Like one, the herd followed, racing away at lightning speed, the great stallion bringing up the rear. They ran without looking back for just over a quarter of a mile before the leader slowed and turned.
The predator, a small female cougar, had tired. She had been betrayed by the east wind. The horses had gotten away early, and now she was turning back.
The stallion’s senses had saved them this time. The entire herd was alive and well because those very senses had helped their ancestors survive for some fifty-five million years. Prey, not predator, the horse must suspect everything. Every movement. Every animal. Every smell. Every shadow. All are predators until proven innocent. By taking flight, not staying to fight, they survive.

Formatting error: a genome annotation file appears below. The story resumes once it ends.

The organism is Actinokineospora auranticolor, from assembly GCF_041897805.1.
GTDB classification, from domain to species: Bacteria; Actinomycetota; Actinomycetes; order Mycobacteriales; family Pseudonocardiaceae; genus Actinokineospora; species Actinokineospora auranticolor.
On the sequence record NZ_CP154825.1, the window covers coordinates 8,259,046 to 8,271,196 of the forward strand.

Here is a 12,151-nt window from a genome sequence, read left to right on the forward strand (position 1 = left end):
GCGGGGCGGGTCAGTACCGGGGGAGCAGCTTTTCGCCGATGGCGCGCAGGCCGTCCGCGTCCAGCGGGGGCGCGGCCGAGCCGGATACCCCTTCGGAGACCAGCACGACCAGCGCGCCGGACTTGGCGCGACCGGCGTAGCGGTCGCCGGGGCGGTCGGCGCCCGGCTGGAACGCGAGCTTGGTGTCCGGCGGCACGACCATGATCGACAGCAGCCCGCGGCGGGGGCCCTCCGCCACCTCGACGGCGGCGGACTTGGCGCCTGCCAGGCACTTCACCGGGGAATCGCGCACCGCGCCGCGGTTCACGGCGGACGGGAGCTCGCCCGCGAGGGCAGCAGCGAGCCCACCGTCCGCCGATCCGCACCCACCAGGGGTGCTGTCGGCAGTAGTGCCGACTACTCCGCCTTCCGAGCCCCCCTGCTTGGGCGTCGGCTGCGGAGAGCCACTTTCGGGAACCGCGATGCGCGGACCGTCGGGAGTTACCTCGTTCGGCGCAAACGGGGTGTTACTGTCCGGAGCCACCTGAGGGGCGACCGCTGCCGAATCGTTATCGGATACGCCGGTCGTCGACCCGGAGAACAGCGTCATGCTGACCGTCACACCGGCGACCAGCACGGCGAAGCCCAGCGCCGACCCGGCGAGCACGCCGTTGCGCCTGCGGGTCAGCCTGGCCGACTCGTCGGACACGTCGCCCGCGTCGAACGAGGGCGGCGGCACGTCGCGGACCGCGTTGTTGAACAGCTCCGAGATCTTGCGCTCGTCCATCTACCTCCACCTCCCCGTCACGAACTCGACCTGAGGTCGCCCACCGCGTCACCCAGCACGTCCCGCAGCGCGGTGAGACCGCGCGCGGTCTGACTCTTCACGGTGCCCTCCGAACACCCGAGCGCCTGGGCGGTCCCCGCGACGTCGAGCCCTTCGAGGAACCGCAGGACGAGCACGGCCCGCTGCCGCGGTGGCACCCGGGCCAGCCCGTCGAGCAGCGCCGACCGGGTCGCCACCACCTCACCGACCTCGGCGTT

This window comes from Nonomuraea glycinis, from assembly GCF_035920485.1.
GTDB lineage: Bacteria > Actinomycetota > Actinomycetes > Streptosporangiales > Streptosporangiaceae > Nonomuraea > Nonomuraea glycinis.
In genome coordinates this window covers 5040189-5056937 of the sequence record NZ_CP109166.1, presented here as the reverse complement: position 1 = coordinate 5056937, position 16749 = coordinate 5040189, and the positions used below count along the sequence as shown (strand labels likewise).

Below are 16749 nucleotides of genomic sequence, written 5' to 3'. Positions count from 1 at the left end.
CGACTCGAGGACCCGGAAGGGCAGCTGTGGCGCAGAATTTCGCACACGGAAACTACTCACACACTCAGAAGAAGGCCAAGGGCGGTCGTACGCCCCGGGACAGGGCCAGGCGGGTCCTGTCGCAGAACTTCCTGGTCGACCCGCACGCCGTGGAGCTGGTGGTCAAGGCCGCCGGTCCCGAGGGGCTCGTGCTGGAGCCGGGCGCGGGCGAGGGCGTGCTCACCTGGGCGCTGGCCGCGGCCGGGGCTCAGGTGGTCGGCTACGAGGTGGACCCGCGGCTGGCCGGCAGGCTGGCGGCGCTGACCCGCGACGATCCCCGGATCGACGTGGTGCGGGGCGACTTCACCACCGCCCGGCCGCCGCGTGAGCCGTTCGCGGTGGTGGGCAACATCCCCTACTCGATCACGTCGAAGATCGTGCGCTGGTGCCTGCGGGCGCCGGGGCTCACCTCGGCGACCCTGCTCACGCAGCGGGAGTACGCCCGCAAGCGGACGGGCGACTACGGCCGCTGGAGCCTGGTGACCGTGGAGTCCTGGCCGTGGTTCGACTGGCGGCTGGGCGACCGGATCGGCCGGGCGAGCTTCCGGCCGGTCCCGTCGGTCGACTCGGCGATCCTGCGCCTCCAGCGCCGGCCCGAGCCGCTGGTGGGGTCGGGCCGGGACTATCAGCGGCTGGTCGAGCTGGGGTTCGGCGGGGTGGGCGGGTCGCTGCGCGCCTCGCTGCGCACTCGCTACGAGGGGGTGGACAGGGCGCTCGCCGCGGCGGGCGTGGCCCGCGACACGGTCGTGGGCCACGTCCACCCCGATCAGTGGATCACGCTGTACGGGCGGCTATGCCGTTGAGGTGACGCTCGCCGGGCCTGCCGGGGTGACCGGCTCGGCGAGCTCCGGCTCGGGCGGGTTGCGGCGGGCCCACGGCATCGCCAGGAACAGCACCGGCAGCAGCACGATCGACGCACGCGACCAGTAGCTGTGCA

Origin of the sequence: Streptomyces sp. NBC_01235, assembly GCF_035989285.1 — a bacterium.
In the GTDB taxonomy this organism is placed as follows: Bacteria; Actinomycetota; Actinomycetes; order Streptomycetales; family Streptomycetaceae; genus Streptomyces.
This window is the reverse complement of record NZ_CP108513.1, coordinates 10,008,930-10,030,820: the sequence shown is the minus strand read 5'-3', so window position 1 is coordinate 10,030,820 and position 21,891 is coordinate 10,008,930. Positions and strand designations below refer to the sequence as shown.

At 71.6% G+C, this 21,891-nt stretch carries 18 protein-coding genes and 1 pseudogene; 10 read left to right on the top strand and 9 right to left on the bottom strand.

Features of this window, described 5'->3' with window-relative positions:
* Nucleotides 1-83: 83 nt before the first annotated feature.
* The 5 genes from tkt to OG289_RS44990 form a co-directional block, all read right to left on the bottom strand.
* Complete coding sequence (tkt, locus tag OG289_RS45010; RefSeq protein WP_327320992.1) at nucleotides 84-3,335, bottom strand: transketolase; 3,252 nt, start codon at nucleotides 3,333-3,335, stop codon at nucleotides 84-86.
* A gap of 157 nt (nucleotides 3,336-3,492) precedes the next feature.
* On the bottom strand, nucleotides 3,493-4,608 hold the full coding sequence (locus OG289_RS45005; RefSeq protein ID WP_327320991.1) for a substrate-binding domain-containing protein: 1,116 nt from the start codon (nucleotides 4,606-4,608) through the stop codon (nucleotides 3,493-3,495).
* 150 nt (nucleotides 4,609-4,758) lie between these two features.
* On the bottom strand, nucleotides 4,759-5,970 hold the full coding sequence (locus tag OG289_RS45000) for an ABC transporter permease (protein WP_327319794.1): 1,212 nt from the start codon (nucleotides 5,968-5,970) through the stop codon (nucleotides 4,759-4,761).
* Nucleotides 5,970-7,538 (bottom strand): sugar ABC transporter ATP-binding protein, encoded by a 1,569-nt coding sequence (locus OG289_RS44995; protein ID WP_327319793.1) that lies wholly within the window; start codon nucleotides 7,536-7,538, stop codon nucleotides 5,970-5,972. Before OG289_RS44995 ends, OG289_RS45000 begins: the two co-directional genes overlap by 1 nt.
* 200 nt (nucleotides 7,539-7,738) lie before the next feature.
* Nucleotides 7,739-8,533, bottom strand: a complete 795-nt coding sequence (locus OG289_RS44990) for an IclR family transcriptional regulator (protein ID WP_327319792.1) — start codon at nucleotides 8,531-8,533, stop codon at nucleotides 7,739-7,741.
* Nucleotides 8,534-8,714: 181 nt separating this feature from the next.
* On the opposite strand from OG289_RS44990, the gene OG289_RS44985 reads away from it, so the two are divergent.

And by staying together. Always together.
How well the big stallion knew this. He had watched his mother, in her old age, lose this very special sense and drift away from the herd. It was excruciating. His responsibility was the herd. To keep them together, and moving. But his mother’s screams in the distance would live with him forever.
The matriarch began to lick and chew, a sign that she was relaxing, that all was well. The stallion took her signal, and one by one, the herd began to graze again, nipping at the random patches of grass and the occasional weed. But they wouldn’t stay long. The matriarch would see to it. She would move them almost fifteen miles this day, foraging for food and water, staying ahead of wolves and cougars. And keeping themselves fit and healthy.From the Hardcover edition.
Excerpted from The Soul of a Horse by Joe Camp. Copyright © 2008 by Joe Camp. Excerpted by permission of Three Rivers Press, a division of Random House LLC. All rights reserved. No part of this excerpt may be reproduced or reprinted without permission in writing from the publisher.